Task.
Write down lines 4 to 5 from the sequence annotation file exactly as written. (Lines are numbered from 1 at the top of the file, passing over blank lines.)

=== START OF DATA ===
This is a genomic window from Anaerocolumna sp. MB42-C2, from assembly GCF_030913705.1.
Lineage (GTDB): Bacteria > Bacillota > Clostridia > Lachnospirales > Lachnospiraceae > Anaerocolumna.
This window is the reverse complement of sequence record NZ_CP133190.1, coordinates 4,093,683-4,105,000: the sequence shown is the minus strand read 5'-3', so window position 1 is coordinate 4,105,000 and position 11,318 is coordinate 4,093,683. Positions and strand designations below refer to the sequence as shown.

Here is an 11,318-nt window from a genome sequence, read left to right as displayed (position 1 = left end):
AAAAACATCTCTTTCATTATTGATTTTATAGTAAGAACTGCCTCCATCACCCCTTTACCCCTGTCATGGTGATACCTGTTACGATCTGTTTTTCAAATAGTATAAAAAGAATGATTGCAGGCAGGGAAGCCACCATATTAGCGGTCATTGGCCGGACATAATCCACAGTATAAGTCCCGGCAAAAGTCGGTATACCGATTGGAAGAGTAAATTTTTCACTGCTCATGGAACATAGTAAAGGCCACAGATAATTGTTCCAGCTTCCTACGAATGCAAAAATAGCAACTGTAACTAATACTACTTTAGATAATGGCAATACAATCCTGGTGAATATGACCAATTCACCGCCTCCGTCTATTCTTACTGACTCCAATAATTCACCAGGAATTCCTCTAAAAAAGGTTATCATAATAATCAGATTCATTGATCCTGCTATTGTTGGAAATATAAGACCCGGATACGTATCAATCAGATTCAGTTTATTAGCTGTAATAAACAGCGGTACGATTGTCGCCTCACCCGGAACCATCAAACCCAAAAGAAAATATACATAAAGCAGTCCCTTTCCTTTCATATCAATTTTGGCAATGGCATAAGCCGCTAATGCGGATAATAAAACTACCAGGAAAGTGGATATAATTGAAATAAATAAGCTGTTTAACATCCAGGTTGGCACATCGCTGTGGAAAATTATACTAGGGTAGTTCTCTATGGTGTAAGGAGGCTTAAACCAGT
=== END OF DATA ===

Here is an 11,318-nt window from a genome sequence, read left to right as displayed (position 1 = left end):
AAAAACATCTCTTTCATTATTGATTTTATAGTAAGAACTGCCTCCATCACCCCTTTACCCCTGTCATGGTGATACCTGTTACGATCTGTTTTTCAAATAGTATAAAAAGAATGATTGCAGGCAGGGAAGCCACCATATTAGCGGTCATTGGCCGGACATAATCCACAGTATAAGTCCCGGCAAAAGTCGGTATACCGATTGGAAGAGTAAATTTTTCACTGCTCATGGAACATAGTAAAGGCCACAGATAATTGTTCCAGCTTCCTACGAATGCAAAAATAGCAACTGTAACTAATACTACTTTAGATAATGGCAATACAATCCTGGTGAATATGACCAATTCACCGCCTCCGTCTATTCTTACTGACTCCAATAATTCACCAGGAATTCCTCTAAAAAAGGTTATCATAATAATCAGATTCATTGATCCTGCTATTGTTGGAAATATAAGACCCGGATACGTATCAATCAGATTCAGTTTATTAGCTGTAATAAACAGCGGTACGATTGTCGCCTCACCCGGAACCATCAAACCCAAAAGAAAATATACATAAAGCAGTCCCTTTCCTTTCATATCAATTTTGGCAATGGCATAAGCCGCTAATGCGGATAATAAAACTACCAGGAAAGTGGATATAATTGAAATAAATAAGCTGTTTAACATCCAGGTTGGCACATCGCTGTGGAAAATTATACTAGGGTAGTTCTCTATGGTGTAAGGAGGCTTAAACCAGT